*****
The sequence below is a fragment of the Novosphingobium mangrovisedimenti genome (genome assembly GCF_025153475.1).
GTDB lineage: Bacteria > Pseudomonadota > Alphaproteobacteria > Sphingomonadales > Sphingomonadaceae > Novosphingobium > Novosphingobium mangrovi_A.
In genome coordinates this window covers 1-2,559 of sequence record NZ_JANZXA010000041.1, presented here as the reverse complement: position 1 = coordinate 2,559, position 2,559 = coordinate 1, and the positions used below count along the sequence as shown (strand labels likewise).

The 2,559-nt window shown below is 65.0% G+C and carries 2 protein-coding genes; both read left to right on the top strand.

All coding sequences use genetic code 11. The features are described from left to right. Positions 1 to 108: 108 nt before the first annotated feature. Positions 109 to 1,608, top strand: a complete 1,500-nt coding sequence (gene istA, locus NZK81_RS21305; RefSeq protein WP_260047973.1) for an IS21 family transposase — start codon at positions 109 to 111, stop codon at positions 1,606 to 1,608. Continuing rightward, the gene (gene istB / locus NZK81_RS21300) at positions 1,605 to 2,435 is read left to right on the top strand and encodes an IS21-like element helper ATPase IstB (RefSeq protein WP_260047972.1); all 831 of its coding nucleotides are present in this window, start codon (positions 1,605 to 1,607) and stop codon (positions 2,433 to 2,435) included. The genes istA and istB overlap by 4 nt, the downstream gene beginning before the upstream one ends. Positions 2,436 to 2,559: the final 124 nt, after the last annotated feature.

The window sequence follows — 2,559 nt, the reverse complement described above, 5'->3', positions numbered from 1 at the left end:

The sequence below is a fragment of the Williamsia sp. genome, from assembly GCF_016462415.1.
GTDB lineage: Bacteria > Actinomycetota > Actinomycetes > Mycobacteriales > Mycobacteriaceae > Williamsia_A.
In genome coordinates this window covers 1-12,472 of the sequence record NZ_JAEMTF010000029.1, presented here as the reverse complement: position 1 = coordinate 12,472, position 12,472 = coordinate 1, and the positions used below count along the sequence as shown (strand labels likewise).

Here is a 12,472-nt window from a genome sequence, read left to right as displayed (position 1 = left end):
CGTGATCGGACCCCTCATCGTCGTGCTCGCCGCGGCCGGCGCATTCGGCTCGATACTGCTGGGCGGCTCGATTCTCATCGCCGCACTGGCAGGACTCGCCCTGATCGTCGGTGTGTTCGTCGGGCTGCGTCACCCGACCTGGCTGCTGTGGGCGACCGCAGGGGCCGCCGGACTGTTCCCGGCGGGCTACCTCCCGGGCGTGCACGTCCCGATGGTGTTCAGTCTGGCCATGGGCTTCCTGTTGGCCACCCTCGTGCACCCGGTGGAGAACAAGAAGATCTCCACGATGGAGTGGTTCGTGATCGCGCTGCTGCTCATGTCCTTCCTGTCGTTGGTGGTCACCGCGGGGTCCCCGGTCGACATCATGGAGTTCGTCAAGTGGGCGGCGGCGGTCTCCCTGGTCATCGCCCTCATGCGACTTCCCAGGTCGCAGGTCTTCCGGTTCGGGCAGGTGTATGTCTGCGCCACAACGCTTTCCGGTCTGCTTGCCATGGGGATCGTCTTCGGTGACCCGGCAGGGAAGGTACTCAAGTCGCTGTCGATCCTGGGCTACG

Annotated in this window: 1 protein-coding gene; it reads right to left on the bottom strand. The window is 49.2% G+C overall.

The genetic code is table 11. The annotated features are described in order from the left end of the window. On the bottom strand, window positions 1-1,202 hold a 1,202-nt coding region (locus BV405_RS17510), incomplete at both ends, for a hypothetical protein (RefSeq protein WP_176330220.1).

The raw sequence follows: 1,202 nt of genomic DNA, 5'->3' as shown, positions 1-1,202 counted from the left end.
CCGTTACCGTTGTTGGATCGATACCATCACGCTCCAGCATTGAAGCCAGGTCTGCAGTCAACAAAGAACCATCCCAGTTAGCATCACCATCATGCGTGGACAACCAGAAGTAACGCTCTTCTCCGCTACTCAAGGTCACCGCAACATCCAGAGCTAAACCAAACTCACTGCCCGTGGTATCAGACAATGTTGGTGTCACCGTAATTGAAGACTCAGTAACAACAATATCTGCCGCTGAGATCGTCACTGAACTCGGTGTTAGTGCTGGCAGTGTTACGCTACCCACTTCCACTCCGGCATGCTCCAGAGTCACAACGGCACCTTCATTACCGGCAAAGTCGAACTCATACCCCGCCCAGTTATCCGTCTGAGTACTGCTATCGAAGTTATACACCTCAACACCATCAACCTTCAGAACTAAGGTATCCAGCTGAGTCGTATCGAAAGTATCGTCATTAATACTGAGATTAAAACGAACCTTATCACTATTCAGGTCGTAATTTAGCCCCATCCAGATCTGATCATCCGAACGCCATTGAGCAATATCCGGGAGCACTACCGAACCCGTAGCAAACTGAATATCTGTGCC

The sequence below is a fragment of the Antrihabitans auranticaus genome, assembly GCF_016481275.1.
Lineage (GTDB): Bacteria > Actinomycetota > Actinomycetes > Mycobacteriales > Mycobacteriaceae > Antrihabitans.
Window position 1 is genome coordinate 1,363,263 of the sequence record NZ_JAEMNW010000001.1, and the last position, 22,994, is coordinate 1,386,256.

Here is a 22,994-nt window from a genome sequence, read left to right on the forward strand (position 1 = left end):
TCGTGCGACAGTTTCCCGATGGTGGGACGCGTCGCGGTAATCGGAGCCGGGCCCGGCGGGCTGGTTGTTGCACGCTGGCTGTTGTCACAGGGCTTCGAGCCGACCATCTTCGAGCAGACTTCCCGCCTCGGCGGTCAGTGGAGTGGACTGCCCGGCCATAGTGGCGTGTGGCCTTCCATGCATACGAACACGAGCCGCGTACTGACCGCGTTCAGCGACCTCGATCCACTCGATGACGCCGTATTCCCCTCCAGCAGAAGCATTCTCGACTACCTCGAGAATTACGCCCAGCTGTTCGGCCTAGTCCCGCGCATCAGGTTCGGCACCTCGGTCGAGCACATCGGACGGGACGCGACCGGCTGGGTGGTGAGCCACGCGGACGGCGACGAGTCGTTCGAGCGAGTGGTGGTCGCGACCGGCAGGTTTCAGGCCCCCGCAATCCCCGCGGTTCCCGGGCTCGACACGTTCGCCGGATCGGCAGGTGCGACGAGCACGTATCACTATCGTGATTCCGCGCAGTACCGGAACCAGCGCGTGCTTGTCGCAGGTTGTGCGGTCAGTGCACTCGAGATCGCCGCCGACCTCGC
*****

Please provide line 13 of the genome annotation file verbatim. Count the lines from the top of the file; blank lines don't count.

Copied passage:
The genetic code is table 11. The annotated features are described in order from the left end of the window. On the bottom strand, window positions 1-1,202 hold a 1,202-nt coding region (locus BV405_RS17510), incomplete at both ends, for a hypothetical protein (RefSeq protein WP_176330220.1).